Julie Whitney Scott

Hello Columbus.

After a much-needed sabbatical from writing about the social issues that I feel are important, not only to me in my present life, but to my children, and all of the grandchildren that will be from the seeds of my womb, I have decided it is time to start my articles again.

I spoke with a young man, doesn’t matter the race, who said he was twenty-eight years old. I don’t know how we got on the subject, but voting came up. He said it was a “waste of time to vote.”

I have learned that it is better to speak logical when speaking with young people in regard to political matters. In fact, in regard to anything that pertains to adulthood and life. I speak to them where they live.

Instead of telling him why he should not have that opinion. I told him why I had my opinion that voting is important to me. Get that, to me, not to him. I told him that I think that the most important thing for me was to not only vote for the president of the USA. The president really has no power over what happens in the country, the House and Senate tells the president what he can and cannot do, unless of course, the president wants to go against them and, well, how often does that happen.

I told him that I was more concerned about the people on the voting ballot that controlled my water bill. The people that controlled the Columbus Police Department. Who was the mayor and was the mayor holding his staff accountable? Do the police officers even live in the districts that they patrol? How many police officers were held accountable by the mayor if they are up for reelection? My vote says I either want the mayor to stay or go.

I wanted to know and vote for the people that sat on the city school board. Do they care about the children that go to the school in their district? Are they keeping the children safe, the parents informed and the buildings up to code? Do the teachers that they hire even care about the students that they teach who are not in the district where they live? Is the School Board paying the teachers what they are worth? My vote says that I’m watching them even if I don’t have children in the school buildings, I pay their taxes to have the schools.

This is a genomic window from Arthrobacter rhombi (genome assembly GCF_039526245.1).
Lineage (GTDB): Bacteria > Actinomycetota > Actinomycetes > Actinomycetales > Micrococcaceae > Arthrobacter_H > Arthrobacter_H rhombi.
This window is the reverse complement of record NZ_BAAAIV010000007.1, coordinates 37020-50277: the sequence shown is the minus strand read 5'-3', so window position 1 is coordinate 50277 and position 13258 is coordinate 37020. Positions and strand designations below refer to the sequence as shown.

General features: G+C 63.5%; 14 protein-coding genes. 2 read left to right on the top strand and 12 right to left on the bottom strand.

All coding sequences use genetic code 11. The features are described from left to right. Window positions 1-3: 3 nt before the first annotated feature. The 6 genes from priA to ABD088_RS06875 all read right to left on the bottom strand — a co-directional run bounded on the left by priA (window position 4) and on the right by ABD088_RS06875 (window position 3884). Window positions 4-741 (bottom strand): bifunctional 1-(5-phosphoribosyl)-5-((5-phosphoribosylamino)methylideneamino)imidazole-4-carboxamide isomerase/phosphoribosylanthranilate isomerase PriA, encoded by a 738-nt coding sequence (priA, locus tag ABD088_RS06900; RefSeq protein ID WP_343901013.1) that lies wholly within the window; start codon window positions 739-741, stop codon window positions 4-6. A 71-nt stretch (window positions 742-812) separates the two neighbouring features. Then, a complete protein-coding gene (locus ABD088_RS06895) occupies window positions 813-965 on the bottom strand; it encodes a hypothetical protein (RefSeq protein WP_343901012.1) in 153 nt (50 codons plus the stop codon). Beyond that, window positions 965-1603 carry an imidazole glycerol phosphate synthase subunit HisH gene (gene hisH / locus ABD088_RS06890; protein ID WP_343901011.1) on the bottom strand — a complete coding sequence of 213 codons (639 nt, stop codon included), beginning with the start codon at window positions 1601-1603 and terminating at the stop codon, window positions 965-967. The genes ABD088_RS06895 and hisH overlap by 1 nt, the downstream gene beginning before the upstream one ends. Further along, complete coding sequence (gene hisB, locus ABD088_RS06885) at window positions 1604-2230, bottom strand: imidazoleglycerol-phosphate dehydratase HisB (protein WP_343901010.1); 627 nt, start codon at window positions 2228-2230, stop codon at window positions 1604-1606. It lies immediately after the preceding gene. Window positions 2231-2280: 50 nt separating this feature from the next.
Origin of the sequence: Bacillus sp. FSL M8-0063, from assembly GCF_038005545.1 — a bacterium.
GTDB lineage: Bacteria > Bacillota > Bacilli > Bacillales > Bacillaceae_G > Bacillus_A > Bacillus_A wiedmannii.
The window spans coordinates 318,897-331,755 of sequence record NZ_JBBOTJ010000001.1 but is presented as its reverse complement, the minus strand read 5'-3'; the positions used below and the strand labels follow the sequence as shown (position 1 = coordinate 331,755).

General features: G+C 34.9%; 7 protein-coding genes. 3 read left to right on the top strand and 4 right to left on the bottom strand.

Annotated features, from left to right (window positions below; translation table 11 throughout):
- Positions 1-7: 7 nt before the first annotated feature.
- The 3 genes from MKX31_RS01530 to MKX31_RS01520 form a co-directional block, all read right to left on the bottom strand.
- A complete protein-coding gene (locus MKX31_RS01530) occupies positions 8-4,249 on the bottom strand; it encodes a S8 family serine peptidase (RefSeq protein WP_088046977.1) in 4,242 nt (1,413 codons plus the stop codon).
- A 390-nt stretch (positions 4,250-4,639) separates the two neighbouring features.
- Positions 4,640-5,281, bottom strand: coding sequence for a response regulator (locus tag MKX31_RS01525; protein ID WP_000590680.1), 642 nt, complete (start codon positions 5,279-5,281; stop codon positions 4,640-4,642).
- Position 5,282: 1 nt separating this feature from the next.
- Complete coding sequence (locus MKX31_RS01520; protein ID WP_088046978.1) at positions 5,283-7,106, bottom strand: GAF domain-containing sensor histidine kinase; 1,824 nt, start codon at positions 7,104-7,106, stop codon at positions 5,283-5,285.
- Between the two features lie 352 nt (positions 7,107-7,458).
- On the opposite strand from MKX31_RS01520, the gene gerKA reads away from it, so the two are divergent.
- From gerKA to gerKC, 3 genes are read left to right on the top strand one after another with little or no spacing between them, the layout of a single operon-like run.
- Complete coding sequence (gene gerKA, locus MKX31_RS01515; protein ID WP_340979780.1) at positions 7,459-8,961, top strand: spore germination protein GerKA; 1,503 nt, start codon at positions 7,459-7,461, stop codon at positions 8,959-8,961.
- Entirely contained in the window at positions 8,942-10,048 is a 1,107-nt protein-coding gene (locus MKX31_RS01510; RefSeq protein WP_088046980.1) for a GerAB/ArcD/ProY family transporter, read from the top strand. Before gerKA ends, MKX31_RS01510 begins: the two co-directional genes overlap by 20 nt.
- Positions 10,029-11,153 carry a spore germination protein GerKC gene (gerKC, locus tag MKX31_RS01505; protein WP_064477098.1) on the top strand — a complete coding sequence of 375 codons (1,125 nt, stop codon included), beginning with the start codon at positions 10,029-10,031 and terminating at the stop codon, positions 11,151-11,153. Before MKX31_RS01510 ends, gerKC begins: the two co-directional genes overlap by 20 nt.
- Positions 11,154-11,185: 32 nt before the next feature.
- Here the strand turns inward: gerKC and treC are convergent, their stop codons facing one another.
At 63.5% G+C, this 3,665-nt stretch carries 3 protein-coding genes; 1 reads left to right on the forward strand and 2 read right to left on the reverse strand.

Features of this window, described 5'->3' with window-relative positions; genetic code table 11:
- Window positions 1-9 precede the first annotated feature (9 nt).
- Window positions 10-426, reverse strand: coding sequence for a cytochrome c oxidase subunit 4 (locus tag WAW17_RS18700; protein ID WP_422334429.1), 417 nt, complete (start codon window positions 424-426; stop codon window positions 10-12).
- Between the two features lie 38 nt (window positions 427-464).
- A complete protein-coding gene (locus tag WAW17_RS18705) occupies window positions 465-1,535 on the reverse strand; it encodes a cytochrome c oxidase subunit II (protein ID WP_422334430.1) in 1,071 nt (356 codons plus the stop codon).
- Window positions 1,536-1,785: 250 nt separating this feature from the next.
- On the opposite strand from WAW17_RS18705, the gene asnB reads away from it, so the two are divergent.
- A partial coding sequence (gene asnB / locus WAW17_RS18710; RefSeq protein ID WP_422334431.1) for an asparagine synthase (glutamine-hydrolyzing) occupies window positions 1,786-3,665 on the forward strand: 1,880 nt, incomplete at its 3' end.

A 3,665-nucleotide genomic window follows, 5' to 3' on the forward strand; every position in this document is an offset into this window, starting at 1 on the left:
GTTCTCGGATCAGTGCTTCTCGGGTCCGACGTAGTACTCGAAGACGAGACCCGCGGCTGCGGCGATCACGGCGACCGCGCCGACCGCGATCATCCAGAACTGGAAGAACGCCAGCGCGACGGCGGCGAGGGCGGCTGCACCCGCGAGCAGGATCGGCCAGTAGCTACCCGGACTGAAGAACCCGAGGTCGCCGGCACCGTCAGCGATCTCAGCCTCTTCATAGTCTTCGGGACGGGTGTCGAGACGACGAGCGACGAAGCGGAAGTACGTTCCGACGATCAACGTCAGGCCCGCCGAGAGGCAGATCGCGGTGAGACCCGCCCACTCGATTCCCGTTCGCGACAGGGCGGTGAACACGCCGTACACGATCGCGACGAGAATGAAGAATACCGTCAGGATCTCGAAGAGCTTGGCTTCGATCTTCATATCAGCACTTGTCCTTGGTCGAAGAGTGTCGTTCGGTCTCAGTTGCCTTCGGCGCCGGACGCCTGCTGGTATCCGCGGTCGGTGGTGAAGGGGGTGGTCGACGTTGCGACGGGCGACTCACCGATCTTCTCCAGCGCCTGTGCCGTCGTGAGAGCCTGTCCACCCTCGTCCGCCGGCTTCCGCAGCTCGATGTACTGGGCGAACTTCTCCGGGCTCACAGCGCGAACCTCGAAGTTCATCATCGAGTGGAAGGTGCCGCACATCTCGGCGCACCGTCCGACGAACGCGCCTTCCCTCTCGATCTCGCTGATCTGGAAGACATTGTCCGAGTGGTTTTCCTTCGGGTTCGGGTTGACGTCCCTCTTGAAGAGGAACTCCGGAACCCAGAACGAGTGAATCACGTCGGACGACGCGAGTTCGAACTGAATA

I told him that I vote for the City Council member that have a say in everything that goes on in my city. Are they representing me, the people where I live? Do they support us in the community? Do I see them in the community. My vote says I’m looking for you.

I told him that I vote for the governor that controls the state rules that in turn control what happens in my city. Does the governor care about me and the taxes that I pay? I care about the people that I vote into the House of Representatives and the Senators that represent the state where I live. These people are my direct link to have my voice heard on the “floor” and my vote matters because it determines what the conditions are where I live. It determines which rights are going to be taken away from me and my sex, community, race and culture.

As I spoke, I saw a glimmer of understanding in his eyes. He begin to think, not only about not voting for the president, but to think about who he could vote for, how voting might make a change where he lived. He nodded his head in the affirmative several times. When I stopped, he said “Thank you. You gave me facts.” What he meant was I was speaking to him “where he lived” not in the White House, but right here in Columbus Ohio.  I know that he will think about what I have said.

The last thing I said to him was “Think about what I have said. Especially if you are going to have children” and he responded, “I will.” What’s important is that I plant a “seed” of facts and reason into the minds of those that will hear. Sometimes telling a person why you do something, instead of telling them why they shouldn’t do something, when appropriate, will help them see things with a different perspective.